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Infect Control Hosp Epidemiol. 1994 Jul;15(7):478-83.

Do intensive hospital antibiotic control programs prevent the spread of antibiotic resistance?

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Department of Pathology and Laboratory Medicine, Emory University School of Medicine, Atlanta, GA.


The relation between antibiotic control and resistance was assessed by review of selected journal articles from 1988 through 1994. Most studies of control or monitoring do not report susceptibility pattern as an outcome measure. Several aspects of bias and confounding prevent more than analysis of temporal association between antibiotic use restriction and resistance pattern. However, in a few institutions there has been an increase in susceptibility to antimicrobials following intensive control or monitoring. Moreover, in a few hospitals, intensive antibiotic control for selected drug-organism pairs was associated with a high prevalence of susceptibility, and the proportion susceptible fell abruptly when control or monitoring was relaxed or removed. These examples, coupled with the recent emergence of new resistant organisms, justify attempts to determine the value of intensive antibiotic control as a preventive practice. Because these studies were performed in single institutions, their power to distinguish associations was poor. Cooperative multicenter studies are needed in which selection and classification biases are addressed prospectively, and in which confounding factors are controlled.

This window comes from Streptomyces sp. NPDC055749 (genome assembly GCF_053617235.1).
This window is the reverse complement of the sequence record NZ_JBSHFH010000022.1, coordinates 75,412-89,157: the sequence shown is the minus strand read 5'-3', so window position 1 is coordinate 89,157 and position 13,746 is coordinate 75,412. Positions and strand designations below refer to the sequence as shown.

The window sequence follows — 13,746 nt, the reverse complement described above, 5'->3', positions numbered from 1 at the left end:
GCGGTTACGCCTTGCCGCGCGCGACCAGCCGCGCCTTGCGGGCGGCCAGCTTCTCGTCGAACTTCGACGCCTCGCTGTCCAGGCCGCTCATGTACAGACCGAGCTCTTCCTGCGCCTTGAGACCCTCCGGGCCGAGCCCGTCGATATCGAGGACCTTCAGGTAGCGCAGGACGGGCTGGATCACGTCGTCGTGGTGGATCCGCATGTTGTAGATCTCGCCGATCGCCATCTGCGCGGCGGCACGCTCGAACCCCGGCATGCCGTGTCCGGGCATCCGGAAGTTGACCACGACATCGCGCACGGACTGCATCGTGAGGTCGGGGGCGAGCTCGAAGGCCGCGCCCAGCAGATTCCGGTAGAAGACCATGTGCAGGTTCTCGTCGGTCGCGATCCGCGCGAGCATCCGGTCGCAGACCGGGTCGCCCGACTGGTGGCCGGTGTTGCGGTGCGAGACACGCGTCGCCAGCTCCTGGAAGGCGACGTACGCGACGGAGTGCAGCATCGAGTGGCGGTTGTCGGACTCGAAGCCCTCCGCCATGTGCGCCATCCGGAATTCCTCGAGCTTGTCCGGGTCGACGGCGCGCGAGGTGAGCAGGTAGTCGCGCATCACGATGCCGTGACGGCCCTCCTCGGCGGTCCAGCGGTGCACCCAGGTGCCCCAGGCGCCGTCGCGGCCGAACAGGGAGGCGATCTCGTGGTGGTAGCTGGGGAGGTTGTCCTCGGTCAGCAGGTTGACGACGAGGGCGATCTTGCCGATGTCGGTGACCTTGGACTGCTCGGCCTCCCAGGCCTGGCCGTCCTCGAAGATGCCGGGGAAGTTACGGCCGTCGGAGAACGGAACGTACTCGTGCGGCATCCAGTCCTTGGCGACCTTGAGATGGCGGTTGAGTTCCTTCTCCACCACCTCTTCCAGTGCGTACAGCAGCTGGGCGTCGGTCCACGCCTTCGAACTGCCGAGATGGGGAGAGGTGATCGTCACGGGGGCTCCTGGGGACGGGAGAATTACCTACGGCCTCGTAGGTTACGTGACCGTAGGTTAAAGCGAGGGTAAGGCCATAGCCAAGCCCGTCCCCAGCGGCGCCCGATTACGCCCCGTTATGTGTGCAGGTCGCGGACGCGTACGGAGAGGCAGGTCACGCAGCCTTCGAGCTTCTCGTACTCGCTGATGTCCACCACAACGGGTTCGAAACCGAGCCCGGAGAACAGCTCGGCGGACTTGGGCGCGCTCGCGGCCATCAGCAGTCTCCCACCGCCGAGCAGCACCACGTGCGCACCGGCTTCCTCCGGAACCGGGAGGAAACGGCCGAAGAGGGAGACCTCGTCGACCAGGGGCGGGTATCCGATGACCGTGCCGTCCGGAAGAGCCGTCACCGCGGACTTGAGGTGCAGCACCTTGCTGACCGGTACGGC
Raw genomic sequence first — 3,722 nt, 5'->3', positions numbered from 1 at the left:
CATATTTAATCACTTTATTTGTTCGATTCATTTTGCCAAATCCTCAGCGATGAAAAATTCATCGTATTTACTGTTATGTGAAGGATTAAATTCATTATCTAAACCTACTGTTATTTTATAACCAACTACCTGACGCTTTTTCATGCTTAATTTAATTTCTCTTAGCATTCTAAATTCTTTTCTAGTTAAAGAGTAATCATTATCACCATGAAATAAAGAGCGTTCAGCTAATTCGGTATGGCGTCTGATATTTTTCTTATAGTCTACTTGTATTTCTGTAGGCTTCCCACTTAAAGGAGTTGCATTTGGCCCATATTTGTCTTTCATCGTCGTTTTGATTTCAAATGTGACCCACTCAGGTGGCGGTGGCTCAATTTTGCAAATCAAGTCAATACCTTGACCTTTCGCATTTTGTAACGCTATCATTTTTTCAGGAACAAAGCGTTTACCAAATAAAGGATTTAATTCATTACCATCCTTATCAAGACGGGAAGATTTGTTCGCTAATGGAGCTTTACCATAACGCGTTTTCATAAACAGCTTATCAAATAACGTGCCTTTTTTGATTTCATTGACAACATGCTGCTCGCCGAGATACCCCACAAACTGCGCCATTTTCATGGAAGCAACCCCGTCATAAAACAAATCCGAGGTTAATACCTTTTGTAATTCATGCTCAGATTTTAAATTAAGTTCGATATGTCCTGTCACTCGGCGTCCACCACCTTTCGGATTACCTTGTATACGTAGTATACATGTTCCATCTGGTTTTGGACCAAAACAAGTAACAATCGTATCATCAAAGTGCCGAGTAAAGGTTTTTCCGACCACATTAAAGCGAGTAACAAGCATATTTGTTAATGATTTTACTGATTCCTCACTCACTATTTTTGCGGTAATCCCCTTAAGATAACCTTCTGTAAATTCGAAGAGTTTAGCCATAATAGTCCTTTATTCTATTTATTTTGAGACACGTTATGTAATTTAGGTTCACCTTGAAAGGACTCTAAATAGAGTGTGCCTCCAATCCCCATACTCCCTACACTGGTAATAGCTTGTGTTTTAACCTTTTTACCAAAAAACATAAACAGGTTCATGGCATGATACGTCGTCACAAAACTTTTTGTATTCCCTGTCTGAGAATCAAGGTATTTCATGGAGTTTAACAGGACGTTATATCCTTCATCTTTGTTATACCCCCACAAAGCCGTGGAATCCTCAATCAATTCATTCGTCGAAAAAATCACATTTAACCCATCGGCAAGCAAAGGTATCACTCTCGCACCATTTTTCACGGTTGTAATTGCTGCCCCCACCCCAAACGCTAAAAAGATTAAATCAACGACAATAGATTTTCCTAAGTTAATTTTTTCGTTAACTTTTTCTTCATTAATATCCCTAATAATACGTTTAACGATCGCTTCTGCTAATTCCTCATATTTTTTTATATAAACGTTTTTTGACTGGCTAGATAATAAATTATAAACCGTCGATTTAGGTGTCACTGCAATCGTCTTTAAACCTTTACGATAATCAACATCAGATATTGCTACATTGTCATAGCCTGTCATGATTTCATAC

[Indexed for MEDLINE]

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